Why “brontosaurus” is no longer a dirty word for dinosaur hunters

A team of palaeontologists is claiming to have “resurrected” Brontosaurus, the famous long-necked, pot-belled dinosaur. No, they haven’t conducted some mad DNA cloning experiment. They have built a big new family tree of long-necked dinosaurs and argue that Brontosaurus is distinctive enough to be classified separately from its closest relatives.

Confused? I don’t blame you. Brontosaurus is of course an iconic dinosaur. If you could only name a few dinosaurs, you would probably come up with Tyrannosaurus, Triceratops and Brontosaurus. Ever since 1903, however, you would have been mistaken with the last one. That was the year that palaeontologists determined that Brontosaurus was nearly identical to another dinosaur called Apatosaurus and was not the appropriate name to use.

Needless to say, this never filtered down to pop culture. You have never needed to look far to see Brontosaurus name-dropped in films, books, postage stamps and wherever else. We scientists would sometimes secretly scoff at friends and family who used the name – a sure sign of those uninitiated to our fossil fraternity. But now it looks as though pop culture had it right all along. After all these years, Brontosaurus may now cease to be a dirty word among palaeontologists.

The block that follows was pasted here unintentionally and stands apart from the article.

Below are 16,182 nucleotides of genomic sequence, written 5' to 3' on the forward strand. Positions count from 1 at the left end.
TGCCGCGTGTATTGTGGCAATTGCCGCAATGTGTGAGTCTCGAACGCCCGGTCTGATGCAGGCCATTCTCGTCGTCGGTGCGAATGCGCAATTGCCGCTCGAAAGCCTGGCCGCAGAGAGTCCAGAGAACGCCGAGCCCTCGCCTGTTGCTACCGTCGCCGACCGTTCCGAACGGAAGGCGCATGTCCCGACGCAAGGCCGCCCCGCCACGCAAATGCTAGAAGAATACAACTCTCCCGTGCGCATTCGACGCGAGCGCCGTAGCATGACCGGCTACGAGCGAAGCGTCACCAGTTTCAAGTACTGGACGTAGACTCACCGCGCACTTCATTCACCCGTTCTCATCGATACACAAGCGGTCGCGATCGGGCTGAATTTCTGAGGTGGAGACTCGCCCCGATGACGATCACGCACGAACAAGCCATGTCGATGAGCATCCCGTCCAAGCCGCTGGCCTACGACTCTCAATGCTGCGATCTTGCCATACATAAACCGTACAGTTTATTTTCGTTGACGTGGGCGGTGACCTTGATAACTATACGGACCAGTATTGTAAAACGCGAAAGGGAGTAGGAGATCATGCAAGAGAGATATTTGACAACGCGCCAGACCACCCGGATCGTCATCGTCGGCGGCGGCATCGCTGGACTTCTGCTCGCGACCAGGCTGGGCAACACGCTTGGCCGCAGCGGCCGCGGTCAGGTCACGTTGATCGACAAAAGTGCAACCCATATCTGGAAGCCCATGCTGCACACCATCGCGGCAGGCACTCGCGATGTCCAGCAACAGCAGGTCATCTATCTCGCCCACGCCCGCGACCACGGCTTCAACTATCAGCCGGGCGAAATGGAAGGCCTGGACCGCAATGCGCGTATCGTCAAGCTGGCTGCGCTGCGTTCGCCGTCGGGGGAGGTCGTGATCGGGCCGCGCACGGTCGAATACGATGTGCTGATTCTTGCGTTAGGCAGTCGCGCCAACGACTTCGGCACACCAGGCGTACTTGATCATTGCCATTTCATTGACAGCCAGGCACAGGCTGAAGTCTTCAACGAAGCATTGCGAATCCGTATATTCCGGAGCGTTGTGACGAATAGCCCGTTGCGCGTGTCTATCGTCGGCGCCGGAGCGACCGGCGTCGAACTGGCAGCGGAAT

The argument that Brontosaurus is different from Apatosarus is being put forward by a team led by young palaeontologist Emanuel Tschopp from Universidade Nova de Lisboa in Portugal, published on April 7 in the open-access journal PeerJ. Their paper is nearly 300 pages long, with vast tables of measurements and photos of fossils. More here Why “brontosaurus” is no longer a dirty word for dinosaur hunters.

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